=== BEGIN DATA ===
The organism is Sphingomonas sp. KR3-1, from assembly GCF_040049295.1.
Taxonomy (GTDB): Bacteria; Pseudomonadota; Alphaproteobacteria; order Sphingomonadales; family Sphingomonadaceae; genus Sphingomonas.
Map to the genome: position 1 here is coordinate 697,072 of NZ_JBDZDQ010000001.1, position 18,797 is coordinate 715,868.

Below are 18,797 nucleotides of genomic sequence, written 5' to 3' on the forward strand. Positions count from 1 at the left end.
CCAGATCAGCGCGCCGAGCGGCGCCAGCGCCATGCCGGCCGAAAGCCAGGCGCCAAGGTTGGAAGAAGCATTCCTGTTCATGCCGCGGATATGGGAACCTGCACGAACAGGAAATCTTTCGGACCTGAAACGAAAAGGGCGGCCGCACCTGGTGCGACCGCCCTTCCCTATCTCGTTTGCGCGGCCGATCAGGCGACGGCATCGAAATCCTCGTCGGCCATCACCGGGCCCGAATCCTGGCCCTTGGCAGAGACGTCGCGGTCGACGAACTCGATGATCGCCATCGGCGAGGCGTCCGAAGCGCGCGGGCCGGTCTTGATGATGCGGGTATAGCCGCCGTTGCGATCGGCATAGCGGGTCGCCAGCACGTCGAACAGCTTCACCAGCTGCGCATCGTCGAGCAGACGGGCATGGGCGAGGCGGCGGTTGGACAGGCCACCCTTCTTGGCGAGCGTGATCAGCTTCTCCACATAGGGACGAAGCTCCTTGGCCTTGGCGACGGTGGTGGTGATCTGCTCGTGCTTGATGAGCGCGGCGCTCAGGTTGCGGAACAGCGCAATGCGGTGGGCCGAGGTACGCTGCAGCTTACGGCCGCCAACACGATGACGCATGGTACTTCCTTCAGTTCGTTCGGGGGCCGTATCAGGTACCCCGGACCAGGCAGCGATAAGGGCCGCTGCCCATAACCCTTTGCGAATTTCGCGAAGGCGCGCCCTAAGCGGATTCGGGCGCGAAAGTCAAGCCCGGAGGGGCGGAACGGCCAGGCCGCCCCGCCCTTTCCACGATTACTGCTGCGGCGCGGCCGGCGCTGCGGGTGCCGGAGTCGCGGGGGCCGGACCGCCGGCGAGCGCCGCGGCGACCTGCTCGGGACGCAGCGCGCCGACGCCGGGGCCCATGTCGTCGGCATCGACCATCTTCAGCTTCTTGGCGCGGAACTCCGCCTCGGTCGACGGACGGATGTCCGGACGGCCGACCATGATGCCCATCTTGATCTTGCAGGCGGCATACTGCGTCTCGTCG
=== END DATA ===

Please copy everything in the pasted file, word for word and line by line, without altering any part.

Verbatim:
The organism is Sphingomonas sp. KR3-1, from assembly GCF_040049295.1.
Taxonomy (GTDB): Bacteria; Pseudomonadota; Alphaproteobacteria; order Sphingomonadales; family Sphingomonadaceae; genus Sphingomonas.
Map to the genome: position 1 here is coordinate 697,072 of NZ_JBDZDQ010000001.1, position 18,797 is coordinate 715,868.

Below are 18,797 nucleotides of genomic sequence, written 5' to 3' on the forward strand. Positions count from 1 at the left end.
CCAGATCAGCGCGCCGAGCGGCGCCAGCGCCATGCCGGCCGAAAGCCAGGCGCCAAGGTTGGAAGAAGCATTCCTGTTCATGCCGCGGATATGGGAACCTGCACGAACAGGAAATCTTTCGGACCTGAAACGAAAAGGGCGGCCGCACCTGGTGCGACCGCCCTTCCCTATCTCGTTTGCGCGGCCGATCAGGCGACGGCATCGAAATCCTCGTCGGCCATCACCGGGCCCGAATCCTGGCCCTTGGCAGAGACGTCGCGGTCGACGAACTCGATGATCGCCATCGGCGAGGCGTCCGAAGCGCGCGGGCCGGTCTTGATGATGCGGGTATAGCCGCCGTTGCGATCGGCATAGCGGGTCGCCAGCACGTCGAACAGCTTCACCAGCTGCGCATCGTCGAGCAGACGGGCATGGGCGAGGCGGCGGTTGGACAGGCCACCCTTCTTGGCGAGCGTGATCAGCTTCTCCACATAGGGACGAAGCTCCTTGGCCTTGGCGACGGTGGTGGTGATCTGCTCGTGCTTGATGAGCGCGGCGCTCAGGTTGCGGAACAGCGCAATGCGGTGGGCCGAGGTACGCTGCAGCTTACGGCCGCCAACACGATGACGCATGGTACTTCCTTCAGTTCGTTCGGGGGCCGTATCAGGTACCCCGGACCAGGCAGCGATAAGGGCCGCTGCCCATAACCCTTTGCGAATTTCGCGAAGGCGCGCCCTAAGCGGATTCGGGCGCGAAAGTCAAGCCCGGAGGGGCGGAACGGCCAGGCCGCCCCGCCCTTTCCACGATTACTGCTGCGGCGCGGCCGGCGCTGCGGGTGCCGGAGTCGCGGGGGCCGGACCGCCGGCGAGCGCCGCGGCGACCTGCTCGGGACGCAGCGCGCCGACGCCGGGGCCCATGTCGTCGGCATCGACCATCTTCAGCTTCTTGGCGCGGAACTCCGCCTCGGTCGACGGACGGATGTCCGGACGGCCGACCATGATGCCCATCTTGATCTTGCAGGCGGCATACTGCGTCTCGTCG